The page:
#K Q 8 3
2Q 10 7 6 4
4K 5 4 2 4J 10 9 8 6
!K J 9 3 !10 8 7 4 2
#6 5 2 #9 7
25 2 29
#A J 10 4
2A K J 8 3
It is often difficult to reach games or slams based on a minor suit fit when one of the partnership has opened with a no-trump bid. This was a case from a recent match where both Souths, reasonably enough, chose to open 2NT.
One North, who had the necessary machinery, responded 34 suggesting "mild slam interest, with at least nine cards in the minor suits". (It must be wonderful when, every 10 years or so, you get the right hand and both partners remember the arrangement.) Anyhow, they now bid to a very reasonable 62.
The duplication in distribution, after a passive trump lead, was infuriating, but the hand played itself. After drawing trumps and cashing the diamond winners, declarer played off the ace and another spade. It was all over: West, on lead, had to concede a ruff and discard or lead a heart away from his king. Well satisfied, North-South chalked up their 920 points.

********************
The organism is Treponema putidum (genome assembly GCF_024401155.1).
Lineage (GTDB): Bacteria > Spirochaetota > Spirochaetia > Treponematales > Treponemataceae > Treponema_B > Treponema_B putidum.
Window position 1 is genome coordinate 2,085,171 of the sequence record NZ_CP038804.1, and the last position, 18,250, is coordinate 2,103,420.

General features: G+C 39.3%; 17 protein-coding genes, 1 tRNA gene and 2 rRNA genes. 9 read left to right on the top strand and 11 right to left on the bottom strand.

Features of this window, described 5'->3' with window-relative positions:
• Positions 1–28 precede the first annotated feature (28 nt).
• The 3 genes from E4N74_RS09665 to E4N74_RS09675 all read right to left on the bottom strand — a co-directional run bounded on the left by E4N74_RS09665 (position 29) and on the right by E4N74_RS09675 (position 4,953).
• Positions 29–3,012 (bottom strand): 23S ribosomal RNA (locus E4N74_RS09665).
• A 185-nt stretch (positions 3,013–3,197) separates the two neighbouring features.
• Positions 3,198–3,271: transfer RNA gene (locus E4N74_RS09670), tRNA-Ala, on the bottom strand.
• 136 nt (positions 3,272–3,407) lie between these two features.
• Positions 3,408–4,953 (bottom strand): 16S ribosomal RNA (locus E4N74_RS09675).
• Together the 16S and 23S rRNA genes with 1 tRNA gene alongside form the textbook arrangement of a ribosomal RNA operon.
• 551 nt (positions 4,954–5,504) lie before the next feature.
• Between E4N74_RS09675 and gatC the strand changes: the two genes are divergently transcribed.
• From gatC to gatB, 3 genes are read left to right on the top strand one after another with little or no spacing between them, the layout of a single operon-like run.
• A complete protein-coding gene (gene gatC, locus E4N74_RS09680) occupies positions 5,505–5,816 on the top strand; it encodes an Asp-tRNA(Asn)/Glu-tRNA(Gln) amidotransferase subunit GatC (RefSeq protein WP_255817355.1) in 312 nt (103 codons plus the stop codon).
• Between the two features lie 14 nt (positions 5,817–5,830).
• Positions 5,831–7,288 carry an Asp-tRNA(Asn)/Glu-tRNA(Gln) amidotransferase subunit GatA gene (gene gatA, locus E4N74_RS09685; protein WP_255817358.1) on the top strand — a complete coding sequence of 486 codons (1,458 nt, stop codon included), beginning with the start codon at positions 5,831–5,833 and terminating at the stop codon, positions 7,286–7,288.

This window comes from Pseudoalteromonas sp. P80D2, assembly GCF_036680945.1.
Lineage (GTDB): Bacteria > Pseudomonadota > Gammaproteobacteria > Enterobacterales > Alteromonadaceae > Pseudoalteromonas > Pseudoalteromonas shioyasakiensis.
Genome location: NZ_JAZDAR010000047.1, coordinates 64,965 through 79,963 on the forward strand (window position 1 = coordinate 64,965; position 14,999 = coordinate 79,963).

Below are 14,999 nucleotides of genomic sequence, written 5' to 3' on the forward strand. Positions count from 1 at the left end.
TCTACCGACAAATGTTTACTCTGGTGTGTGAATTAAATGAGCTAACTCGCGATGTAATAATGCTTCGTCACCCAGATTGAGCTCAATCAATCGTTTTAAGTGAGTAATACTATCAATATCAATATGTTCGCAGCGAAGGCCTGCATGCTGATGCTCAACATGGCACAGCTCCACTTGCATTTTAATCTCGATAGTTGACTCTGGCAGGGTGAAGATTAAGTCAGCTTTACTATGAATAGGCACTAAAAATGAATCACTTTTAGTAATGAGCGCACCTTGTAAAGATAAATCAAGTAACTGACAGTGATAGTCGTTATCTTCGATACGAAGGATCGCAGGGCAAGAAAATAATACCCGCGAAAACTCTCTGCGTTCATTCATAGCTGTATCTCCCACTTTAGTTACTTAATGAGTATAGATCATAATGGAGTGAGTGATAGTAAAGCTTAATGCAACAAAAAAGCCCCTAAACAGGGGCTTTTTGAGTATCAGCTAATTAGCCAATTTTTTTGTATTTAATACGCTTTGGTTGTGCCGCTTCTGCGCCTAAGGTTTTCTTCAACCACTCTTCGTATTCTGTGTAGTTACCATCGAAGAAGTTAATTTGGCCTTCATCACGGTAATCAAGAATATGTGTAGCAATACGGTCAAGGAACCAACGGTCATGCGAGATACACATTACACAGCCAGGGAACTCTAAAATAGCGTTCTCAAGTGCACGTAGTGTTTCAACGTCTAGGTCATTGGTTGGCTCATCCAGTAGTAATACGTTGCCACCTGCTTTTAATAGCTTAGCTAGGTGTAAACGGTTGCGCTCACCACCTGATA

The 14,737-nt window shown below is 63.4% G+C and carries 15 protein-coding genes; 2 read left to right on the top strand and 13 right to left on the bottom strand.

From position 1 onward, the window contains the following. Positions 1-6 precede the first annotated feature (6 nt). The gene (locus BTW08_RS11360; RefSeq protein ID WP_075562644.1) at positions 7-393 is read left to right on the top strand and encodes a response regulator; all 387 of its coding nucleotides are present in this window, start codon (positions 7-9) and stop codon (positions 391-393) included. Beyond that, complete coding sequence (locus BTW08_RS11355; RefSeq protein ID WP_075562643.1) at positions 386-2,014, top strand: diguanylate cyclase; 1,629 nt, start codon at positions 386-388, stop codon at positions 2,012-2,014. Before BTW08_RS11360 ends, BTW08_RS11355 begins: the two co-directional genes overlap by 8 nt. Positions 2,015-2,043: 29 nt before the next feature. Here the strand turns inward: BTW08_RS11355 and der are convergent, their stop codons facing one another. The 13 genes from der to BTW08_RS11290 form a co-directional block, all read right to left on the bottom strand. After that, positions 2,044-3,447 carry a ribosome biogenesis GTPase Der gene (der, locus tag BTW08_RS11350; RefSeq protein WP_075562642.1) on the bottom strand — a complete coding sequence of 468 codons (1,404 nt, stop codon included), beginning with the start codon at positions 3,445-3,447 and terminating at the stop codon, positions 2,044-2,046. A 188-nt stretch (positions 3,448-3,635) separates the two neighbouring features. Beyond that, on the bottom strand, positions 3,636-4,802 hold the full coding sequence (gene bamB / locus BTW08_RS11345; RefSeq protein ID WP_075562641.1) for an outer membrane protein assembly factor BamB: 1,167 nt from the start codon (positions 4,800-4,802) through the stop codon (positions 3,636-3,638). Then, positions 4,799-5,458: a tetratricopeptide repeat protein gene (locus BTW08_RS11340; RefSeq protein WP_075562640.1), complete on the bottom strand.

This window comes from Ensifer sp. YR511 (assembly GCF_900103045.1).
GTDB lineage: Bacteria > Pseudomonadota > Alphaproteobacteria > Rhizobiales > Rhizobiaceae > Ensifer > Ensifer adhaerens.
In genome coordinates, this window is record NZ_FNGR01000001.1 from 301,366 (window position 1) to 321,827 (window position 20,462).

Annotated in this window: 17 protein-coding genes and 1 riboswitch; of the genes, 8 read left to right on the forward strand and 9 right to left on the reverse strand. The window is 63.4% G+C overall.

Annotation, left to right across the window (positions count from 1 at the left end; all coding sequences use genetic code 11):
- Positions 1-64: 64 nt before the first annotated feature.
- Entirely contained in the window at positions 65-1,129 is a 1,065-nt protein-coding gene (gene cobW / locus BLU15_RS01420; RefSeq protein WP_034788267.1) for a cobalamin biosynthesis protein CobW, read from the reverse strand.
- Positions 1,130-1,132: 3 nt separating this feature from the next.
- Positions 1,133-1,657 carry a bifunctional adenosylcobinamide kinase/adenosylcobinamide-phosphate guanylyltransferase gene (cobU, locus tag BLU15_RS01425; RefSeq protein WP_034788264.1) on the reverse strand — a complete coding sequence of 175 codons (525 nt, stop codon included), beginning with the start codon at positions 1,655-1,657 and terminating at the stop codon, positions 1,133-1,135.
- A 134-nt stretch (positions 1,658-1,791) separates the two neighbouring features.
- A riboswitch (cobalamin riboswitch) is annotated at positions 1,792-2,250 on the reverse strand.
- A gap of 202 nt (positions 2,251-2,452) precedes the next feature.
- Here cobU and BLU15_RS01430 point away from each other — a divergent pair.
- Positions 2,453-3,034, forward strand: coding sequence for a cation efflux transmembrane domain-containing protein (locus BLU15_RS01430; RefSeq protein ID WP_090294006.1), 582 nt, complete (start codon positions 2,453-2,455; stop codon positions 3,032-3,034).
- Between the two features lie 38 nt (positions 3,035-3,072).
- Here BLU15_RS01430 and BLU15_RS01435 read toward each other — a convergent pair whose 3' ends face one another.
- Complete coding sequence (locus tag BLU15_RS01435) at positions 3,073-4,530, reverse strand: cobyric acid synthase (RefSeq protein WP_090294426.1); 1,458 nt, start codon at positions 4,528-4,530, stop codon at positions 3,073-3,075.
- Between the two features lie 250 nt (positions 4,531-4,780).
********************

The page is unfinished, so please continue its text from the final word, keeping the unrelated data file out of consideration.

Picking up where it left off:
At the other table, with considerably less subtlety, North-South bid 2NT - 4NT; 6NT. This time, West led a passive diamond and declarer rattled off his nine minor suit winners. West, who could see problems looming and knew that he was in trouble, intelligently bared his king of spades to leave himself with 4K, !K,J,3. Now, if South had misread the position and placed the ace and another heart, West would have had two tricks. To the defenders' irritation, South preferred to play off 4A first and was now able to claim when the king fell.
"It took super-science to lose two imps on this deal," remarked the solitary kibitzer. The team were not amused.Reuse content